The short answer is that Black and Hispanic students are both policed and disciplined to a higher standard than their fellow students.  There are many reasons for this, most of which involve the biases against Black persons that exist across American society. The shorter answer is systemic racism. For exceptional students, there are different but equally unacceptable reasons for why suspensions are given.

The first step is to acknowledge that this issue stems from a long history of unequal treatment.  We need to make sure that concepts of justice and equal protection are a part of any discipline proceeding, from reporting of an infraction to how a case is adjudicated.  Most importantly, it is essential to revisit our Code of Conduct to make sure punishments fit the behavior we are trying to change and whether the punishments are effective.  Misbehavior can’t be treated with the same force as a crime, especially considering the impact this can have on a student’s future.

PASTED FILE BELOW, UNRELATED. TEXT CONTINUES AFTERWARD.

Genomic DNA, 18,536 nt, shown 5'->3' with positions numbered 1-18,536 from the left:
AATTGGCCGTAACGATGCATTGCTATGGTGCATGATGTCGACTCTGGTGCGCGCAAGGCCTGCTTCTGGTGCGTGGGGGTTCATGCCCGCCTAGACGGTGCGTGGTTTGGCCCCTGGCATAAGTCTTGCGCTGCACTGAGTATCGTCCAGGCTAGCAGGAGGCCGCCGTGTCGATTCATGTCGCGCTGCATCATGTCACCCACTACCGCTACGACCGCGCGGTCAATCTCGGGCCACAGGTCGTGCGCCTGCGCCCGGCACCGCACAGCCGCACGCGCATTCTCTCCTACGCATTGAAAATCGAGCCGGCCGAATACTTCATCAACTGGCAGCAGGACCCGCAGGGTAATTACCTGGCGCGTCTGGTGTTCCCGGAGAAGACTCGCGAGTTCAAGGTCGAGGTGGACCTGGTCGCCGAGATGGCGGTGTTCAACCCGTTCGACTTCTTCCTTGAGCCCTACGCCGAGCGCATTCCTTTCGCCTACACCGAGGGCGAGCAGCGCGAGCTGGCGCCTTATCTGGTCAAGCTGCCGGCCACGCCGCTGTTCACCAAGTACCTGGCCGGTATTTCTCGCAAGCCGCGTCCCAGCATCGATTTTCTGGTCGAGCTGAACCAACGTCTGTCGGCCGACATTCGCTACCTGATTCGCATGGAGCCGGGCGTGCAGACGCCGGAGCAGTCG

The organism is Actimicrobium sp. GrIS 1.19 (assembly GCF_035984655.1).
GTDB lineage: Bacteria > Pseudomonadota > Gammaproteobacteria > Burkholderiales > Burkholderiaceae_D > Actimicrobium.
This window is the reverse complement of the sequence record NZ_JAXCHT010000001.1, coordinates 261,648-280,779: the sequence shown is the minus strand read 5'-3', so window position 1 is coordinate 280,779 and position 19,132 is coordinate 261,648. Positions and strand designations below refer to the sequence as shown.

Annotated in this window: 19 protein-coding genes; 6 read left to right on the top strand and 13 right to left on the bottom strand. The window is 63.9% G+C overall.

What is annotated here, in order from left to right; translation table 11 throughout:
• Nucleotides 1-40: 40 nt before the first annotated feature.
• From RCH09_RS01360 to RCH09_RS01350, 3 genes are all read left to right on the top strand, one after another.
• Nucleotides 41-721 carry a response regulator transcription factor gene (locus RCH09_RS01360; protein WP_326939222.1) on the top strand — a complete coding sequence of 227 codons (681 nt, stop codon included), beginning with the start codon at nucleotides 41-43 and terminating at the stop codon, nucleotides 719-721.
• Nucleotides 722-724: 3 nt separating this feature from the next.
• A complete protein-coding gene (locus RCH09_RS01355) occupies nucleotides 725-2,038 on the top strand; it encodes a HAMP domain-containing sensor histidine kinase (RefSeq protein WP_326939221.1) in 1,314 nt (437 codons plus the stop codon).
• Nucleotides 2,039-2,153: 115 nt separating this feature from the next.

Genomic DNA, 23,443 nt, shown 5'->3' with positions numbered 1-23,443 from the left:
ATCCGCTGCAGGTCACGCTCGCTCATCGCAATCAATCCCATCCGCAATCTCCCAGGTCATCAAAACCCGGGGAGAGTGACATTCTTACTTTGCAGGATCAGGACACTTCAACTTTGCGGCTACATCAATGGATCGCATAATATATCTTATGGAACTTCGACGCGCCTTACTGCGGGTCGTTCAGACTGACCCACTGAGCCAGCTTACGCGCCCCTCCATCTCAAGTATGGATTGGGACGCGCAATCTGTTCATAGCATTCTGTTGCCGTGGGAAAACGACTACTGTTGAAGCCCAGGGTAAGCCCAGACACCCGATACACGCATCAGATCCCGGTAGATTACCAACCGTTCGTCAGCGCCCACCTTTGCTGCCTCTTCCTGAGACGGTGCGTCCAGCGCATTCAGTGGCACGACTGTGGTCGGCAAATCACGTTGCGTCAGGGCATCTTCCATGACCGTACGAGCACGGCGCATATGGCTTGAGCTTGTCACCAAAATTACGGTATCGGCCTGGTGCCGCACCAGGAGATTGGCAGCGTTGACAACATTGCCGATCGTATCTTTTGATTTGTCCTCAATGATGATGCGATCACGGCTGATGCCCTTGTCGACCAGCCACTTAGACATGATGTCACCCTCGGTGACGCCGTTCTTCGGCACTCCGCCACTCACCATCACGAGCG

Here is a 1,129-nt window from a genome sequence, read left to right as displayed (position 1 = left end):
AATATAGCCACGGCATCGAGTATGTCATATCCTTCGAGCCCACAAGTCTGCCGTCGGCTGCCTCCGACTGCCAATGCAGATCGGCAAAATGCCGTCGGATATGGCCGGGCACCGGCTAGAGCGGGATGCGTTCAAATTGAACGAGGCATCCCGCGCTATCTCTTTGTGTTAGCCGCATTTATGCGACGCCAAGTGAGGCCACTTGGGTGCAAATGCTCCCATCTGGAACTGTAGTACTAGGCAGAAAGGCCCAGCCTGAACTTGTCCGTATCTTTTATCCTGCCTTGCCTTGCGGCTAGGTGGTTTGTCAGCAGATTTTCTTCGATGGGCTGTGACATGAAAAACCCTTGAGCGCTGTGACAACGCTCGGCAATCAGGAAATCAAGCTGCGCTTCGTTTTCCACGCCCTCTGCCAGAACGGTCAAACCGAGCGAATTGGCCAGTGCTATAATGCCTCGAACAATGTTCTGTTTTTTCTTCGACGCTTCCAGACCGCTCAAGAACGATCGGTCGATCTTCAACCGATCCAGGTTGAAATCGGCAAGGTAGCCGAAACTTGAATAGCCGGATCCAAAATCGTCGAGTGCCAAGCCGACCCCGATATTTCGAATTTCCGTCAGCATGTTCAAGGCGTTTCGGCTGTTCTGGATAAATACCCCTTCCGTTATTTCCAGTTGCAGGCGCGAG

Suspensions for anything but the most egregious acts should not be given as they impact students so severely.  This is not only exceptionally harmful for the student, it also can affect the teachers who now have a student behind on their work.  

Even if we end ISS and OSS in this manner, we still must keep an eye on unequal enforcement of the Code of Conduct in regard to Black, Hispanic, and exceptional student populations.

9) Research has shown that increasing teacher and staff diversity can improve education outcomes. What do you think of the faculty/staff diversity in CHCCS? If you believe increasing faculty diversity should be a priority, how do you believe the district should go about it?